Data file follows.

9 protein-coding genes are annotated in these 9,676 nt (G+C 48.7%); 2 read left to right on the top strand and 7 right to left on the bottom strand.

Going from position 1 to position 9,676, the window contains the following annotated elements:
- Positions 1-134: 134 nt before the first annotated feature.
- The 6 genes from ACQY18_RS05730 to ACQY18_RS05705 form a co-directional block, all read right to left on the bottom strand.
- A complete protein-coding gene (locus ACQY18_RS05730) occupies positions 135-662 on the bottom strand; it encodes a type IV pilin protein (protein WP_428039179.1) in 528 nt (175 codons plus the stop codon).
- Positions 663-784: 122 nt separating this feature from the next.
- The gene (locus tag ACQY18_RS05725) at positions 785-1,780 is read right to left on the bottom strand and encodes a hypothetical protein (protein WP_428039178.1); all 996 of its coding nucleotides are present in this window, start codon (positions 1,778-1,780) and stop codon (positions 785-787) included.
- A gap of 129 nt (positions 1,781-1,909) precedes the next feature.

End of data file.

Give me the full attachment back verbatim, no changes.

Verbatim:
9 protein-coding genes are annotated in these 9,676 nt (G+C 48.7%); 2 read left to right on the top strand and 7 right to left on the bottom strand.

Going from position 1 to position 9,676, the window contains the following annotated elements:
- Positions 1-134: 134 nt before the first annotated feature.
- The 6 genes from ACQY18_RS05730 to ACQY18_RS05705 form a co-directional block, all read right to left on the bottom strand.
- A complete protein-coding gene (locus ACQY18_RS05730) occupies positions 135-662 on the bottom strand; it encodes a type IV pilin protein (protein WP_428039179.1) in 528 nt (175 codons plus the stop codon).
- Positions 663-784: 122 nt separating this feature from the next.
- The gene (locus tag ACQY18_RS05725) at positions 785-1,780 is read right to left on the bottom strand and encodes a hypothetical protein (protein WP_428039178.1); all 996 of its coding nucleotides are present in this window, start codon (positions 1,778-1,780) and stop codon (positions 785-787) included.
- A gap of 129 nt (positions 1,781-1,909) precedes the next feature.